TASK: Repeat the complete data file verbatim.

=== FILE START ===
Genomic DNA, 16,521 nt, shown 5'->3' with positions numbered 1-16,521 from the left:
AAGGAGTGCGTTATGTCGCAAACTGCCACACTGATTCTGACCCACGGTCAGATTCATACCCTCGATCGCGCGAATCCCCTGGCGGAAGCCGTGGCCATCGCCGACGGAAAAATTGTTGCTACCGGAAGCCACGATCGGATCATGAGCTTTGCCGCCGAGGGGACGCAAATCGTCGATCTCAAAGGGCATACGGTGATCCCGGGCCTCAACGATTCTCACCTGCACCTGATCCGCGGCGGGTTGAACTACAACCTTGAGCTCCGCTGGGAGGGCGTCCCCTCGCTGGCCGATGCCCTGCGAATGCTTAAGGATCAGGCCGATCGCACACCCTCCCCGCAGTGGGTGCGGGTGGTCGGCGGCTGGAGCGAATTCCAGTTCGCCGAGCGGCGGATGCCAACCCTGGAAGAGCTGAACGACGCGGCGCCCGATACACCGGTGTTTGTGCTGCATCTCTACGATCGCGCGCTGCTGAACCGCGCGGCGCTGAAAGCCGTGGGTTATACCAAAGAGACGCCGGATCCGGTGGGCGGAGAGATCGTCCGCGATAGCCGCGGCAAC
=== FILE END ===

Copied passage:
Genomic DNA, 16,521 nt, shown 5'->3' with positions numbered 1-16,521 from the left:
AAGGAGTGCGTTATGTCGCAAACTGCCACACTGATTCTGACCCACGGTCAGATTCATACCCTCGATCGCGCGAATCCCCTGGCGGAAGCCGTGGCCATCGCCGACGGAAAAATTGTTGCTACCGGAAGCCACGATCGGATCATGAGCTTTGCCGCCGAGGGGACGCAAATCGTCGATCTCAAAGGGCATACGGTGATCCCGGGCCTCAACGATTCTCACCTGCACCTGATCCGCGGCGGGTTGAACTACAACCTTGAGCTCCGCTGGGAGGGCGTCCCCTCGCTGGCCGATGCCCTGCGAATGCTTAAGGATCAGGCCGATCGCACACCCTCCCCGCAGTGGGTGCGGGTGGTCGGCGGCTGGAGCGAATTCCAGTTCGCCGAGCGGCGGATGCCAACCCTGGAAGAGCTGAACGACGCGGCGCCCGATACACCGGTGTTTGTGCTGCATCTCTACGATCGCGCGCTGCTGAACCGCGCGGCGCTGAAAGCCGTGGGTTATACCAAAGAGACGCCGGATCCGGTGGGCGGAGAGATCGTCCGCGATAGCCGCGGCAAC